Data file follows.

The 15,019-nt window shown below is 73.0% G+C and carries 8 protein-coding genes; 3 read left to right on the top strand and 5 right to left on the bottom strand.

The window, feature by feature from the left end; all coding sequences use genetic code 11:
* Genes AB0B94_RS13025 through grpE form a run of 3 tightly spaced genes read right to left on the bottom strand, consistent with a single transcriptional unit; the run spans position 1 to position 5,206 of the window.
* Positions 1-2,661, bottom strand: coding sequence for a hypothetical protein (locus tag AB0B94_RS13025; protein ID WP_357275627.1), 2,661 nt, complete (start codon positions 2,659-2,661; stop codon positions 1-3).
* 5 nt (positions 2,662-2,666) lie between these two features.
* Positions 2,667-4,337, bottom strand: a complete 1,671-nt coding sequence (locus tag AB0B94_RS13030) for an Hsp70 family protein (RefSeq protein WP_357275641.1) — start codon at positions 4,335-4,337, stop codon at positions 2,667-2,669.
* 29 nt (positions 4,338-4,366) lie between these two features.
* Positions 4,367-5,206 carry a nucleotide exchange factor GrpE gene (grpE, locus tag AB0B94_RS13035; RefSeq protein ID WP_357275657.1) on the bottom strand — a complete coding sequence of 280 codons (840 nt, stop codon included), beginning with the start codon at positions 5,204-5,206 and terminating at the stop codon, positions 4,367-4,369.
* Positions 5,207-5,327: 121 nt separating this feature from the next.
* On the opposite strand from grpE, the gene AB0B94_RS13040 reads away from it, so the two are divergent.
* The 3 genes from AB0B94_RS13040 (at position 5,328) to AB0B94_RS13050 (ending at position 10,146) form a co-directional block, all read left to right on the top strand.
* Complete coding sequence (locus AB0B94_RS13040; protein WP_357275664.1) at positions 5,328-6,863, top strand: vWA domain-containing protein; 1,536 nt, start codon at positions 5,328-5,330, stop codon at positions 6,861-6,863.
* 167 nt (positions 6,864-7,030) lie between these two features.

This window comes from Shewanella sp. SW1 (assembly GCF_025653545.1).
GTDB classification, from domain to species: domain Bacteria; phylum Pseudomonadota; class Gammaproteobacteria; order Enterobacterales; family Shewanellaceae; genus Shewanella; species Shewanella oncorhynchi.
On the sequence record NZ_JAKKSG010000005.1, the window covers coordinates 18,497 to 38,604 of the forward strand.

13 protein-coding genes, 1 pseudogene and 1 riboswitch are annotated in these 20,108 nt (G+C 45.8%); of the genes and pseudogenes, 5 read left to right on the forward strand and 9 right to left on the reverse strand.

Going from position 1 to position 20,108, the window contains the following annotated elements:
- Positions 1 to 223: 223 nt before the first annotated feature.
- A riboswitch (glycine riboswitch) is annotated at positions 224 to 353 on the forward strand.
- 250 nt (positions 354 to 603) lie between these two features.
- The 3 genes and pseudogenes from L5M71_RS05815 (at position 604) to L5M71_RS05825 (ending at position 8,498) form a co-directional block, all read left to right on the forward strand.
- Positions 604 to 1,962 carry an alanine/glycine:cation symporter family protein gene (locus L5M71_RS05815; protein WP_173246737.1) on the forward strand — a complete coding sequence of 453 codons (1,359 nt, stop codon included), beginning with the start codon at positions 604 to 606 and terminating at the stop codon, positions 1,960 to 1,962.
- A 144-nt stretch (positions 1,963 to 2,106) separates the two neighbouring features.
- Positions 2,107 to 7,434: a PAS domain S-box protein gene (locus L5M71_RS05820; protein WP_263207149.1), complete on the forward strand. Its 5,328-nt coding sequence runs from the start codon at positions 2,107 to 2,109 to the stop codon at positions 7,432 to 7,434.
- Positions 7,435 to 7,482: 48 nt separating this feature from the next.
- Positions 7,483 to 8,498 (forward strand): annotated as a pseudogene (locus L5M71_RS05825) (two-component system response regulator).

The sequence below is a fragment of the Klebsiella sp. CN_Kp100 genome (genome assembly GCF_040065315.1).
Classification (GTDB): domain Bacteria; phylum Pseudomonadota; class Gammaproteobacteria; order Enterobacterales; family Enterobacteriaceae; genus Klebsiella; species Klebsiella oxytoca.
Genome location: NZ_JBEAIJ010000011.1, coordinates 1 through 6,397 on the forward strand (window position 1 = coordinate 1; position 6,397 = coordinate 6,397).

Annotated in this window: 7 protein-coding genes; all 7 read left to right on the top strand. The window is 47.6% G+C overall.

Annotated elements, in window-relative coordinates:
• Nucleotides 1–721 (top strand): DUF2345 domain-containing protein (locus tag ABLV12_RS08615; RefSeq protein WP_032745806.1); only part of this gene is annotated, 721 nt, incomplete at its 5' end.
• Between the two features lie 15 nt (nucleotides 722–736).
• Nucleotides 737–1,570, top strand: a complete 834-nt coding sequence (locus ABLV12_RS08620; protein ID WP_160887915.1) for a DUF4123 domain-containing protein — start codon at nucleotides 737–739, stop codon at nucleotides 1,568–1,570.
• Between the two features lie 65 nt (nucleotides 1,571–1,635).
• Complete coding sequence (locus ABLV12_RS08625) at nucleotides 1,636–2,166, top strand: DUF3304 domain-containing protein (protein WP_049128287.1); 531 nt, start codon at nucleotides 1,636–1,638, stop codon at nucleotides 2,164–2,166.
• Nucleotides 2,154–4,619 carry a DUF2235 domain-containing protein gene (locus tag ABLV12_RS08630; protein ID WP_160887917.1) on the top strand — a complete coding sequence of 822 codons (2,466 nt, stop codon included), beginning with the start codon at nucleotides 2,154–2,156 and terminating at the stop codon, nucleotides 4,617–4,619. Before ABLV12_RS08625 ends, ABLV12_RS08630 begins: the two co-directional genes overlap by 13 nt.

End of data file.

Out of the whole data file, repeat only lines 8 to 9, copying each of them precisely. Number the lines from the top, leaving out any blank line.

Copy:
* Positions 4,367-5,206 carry a nucleotide exchange factor GrpE gene (grpE, locus tag AB0B94_RS13035; RefSeq protein ID WP_357275657.1) on the bottom strand — a complete coding sequence of 280 codons (840 nt, stop codon included), beginning with the start codon at positions 5,204-5,206 and terminating at the stop codon, positions 4,367-4,369.
* Positions 5,207-5,327: 121 nt separating this feature from the next.